Students explore the political economy of the Weinstein scandal and #MeToo movement

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The Weinstein scandal sent shockwaves through Hollywood in 2017 and led to thousands of people sharing stories of sexual harassment, abuse and violence in the workplace through the #MeToo hashtag.

But how should we understand the Weinstein scandal? And what does the scandal mean for the economy?

As part of the Postgraduate Research Experience Programme in Political Economy (PREPPE), the Sheffield Political Economy Research Institute (SPERI) offered four Global Political Economy MA students the opportunity to explore the impacts of the scandal alongside researchers Dr Liam Stanley, Dr Ellie Gore and Professor Genevieve Le Baron.

Dr Ellie Gore, Postdoctoral Research Fellow, said: “It came about from a seminar that Liam ran and he felt that the kind of discussions and the quality of analysis in that seminar was really exceptional, and that the content of those discussions would lend themselves to being worked up into an academic paper.”

Remi Edwards, one of the PREPPE research students, said: “When Liam said that he thought it would be interesting to try to take this a bit further and create a novel contribution that brought the idea of scandal, sexual violence and the economy together then I just really wanted to get involved.”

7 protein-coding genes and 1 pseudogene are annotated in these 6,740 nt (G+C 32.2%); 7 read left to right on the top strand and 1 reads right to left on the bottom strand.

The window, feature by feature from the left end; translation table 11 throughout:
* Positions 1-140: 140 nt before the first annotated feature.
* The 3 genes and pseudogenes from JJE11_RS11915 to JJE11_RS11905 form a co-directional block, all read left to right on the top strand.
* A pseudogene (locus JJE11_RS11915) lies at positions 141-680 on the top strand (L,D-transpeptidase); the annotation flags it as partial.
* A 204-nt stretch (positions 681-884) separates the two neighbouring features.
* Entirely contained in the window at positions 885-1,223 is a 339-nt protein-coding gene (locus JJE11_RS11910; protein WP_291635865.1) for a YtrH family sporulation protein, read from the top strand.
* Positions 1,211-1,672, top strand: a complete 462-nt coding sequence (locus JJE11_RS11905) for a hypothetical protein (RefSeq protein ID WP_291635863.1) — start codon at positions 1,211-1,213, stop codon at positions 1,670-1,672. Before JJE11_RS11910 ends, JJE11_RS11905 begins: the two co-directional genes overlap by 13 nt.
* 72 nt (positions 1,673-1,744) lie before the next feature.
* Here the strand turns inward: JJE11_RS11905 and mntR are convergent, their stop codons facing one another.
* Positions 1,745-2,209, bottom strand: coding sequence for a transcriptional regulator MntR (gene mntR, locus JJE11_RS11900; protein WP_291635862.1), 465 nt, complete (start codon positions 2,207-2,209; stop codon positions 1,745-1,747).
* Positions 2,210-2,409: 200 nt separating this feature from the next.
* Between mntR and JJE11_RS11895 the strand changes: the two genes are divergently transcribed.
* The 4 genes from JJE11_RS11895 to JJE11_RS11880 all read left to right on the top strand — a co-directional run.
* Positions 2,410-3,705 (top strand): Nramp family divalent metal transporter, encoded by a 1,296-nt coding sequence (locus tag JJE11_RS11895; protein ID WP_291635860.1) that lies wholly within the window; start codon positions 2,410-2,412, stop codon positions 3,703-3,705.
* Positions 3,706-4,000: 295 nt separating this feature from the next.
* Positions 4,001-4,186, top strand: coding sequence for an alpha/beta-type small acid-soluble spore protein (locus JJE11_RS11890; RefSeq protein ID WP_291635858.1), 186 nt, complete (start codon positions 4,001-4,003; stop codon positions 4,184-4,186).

Over the course of a year, the four students (Sylvie Craig, Remi Edwards, Sophie Wall and Tom Watts) investigated a number of questions and issues that emerged out of the scandal and the subsequent #MeToo movement including the links between consent, violence, gender, power and labour.

As well as publishing a blog series on the scandal and leading an academic seminar on the subject, the students co-wrote an academic paper with SPERI researchers that will be submitted to a journal later this year.

Student Sophie Wall said: “Working with Liam and Ellie was a fantastic opportunity to gain an insight into the world of academic research.”

Sylvie Craig, said: “We got to work alongside people that had plenty of research experience and they were willing to share that experience in terms of research techniques, the process of publishing a paper which as student you don’t really get to know.”

Tom Watts said: “From the PREPPE project, I’ve taken the ability to build on what I’ve learnt in the MA. It’s given me more confidence in my own research abilities.”

Dr Liam Stanley, Lecturer in Politics, said: “For me, PREPPE has been a really rewarding experience. Intellectually, I think the kind of areas we’re going in have been genuinely fascinating and interesting and will contribute to debates.

“But it’s also been very rewarding working with a group of very, very talented students. I hope that they’ve gained experience of working in an academic environment, working alongside academics and a sense that they feel more comfortable and confident working in such an environment.”